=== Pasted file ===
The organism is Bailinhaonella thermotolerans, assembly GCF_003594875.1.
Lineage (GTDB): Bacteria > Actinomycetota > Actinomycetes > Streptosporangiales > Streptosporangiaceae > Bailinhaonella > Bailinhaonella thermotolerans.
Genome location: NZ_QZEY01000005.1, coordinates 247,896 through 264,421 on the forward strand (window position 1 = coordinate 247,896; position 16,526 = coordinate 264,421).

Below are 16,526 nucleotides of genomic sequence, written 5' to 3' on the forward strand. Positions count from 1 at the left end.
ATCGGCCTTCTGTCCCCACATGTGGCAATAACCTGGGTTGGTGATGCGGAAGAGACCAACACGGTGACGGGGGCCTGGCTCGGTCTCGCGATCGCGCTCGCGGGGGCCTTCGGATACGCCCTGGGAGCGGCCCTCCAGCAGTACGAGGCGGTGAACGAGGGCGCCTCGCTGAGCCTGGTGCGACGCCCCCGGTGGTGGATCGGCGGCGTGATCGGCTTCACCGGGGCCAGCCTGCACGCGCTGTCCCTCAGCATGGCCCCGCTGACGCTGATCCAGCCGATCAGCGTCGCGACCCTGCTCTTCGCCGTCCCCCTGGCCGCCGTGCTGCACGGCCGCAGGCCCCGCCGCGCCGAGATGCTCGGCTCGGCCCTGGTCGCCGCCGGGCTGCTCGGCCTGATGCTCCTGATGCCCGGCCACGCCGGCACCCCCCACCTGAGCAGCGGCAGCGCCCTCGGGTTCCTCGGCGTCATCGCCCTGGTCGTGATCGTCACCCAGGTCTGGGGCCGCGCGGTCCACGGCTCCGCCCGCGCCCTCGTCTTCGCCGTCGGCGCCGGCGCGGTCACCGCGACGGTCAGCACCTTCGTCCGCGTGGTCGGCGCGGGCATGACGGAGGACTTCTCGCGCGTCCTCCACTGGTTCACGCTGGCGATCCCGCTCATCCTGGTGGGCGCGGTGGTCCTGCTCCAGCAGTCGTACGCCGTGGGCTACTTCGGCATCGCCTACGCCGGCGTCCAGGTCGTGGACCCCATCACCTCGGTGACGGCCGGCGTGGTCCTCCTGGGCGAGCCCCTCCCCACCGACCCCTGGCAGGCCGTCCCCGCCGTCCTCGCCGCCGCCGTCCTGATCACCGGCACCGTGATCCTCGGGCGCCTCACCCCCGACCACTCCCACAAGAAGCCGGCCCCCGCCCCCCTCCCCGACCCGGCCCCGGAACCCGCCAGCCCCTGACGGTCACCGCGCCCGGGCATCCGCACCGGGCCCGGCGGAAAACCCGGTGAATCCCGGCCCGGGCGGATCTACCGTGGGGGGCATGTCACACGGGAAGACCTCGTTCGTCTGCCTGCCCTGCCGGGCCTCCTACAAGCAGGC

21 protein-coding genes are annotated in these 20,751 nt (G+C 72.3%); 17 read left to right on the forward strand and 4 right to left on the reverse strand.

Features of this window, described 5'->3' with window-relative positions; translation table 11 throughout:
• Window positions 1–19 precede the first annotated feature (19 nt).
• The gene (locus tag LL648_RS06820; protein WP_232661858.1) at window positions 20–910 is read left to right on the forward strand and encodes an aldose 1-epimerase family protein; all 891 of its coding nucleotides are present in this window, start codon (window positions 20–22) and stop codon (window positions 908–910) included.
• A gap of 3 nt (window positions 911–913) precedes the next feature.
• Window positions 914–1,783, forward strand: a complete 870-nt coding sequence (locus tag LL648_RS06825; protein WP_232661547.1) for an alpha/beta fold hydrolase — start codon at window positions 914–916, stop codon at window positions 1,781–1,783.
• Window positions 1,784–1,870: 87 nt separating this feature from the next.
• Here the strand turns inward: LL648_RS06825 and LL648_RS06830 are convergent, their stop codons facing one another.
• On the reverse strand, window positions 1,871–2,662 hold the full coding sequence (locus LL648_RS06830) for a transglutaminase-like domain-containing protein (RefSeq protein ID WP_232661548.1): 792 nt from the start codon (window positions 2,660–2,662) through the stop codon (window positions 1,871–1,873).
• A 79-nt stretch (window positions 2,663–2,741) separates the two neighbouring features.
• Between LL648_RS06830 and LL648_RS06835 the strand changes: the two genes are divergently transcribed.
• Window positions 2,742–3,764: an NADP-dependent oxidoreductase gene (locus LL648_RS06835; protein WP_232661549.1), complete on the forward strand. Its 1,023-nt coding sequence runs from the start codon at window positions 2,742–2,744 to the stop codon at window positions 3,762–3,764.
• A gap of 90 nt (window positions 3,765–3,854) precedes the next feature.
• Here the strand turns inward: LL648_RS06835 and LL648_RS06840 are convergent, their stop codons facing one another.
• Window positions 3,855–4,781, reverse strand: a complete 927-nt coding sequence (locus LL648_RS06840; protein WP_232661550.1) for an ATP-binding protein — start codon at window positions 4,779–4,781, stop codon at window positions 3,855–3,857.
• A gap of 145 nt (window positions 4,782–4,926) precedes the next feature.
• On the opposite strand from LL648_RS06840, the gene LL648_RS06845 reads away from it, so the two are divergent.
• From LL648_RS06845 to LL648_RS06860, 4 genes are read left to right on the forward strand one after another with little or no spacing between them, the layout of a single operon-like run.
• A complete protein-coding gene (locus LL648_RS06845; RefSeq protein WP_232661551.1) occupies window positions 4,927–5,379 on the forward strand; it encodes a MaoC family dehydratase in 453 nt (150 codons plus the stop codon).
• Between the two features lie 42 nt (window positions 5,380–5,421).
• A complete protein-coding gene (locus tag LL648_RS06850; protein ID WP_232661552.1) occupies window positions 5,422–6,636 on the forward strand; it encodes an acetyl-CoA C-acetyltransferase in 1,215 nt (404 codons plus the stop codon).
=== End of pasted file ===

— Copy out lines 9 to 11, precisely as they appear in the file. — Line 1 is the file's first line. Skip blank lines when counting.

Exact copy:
• The gene (locus tag LL648_RS06820; protein WP_232661858.1) at window positions 20–910 is read left to right on the forward strand and encodes an aldose 1-epimerase family protein; all 891 of its coding nucleotides are present in this window, start codon (window positions 20–22) and stop codon (window positions 908–910) included.
• A gap of 3 nt (window positions 911–913) precedes the next feature.
• Window positions 914–1,783, forward strand: a complete 870-nt coding sequence (locus tag LL648_RS06825; protein WP_232661547.1) for an alpha/beta fold hydrolase — start codon at window positions 914–916, stop codon at window positions 1,781–1,783.